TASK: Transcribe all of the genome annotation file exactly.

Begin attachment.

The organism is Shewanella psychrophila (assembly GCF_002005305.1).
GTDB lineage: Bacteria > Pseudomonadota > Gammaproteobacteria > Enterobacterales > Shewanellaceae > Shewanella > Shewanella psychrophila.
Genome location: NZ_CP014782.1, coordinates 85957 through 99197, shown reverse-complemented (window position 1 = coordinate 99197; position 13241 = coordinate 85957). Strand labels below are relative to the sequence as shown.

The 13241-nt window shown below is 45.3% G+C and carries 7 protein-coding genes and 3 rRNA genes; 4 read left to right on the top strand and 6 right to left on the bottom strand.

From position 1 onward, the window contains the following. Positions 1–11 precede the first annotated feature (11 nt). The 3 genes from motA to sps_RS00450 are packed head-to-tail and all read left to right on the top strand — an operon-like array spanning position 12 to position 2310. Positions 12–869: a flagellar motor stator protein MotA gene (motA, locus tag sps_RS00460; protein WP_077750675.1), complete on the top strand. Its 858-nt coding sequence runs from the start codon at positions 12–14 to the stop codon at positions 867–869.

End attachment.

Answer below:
The organism is Shewanella psychrophila (assembly GCF_002005305.1).
GTDB lineage: Bacteria > Pseudomonadota > Gammaproteobacteria > Enterobacterales > Shewanellaceae > Shewanella > Shewanella psychrophila.
Genome location: NZ_CP014782.1, coordinates 85957 through 99197, shown reverse-complemented (window position 1 = coordinate 99197; position 13241 = coordinate 85957). Strand labels below are relative to the sequence as shown.

The 13241-nt window shown below is 45.3% G+C and carries 7 protein-coding genes and 3 rRNA genes; 4 read left to right on the top strand and 6 right to left on the bottom strand.

From position 1 onward, the window contains the following. Positions 1–11 precede the first annotated feature (11 nt). The 3 genes from motA to sps_RS00450 are packed head-to-tail and all read left to right on the top strand — an operon-like array spanning position 12 to position 2310. Positions 12–869: a flagellar motor stator protein MotA gene (motA, locus tag sps_RS00460; protein WP_077750675.1), complete on the top strand. Its 858-nt coding sequence runs from the start codon at positions 12–14 to the stop codon at positions 867–869.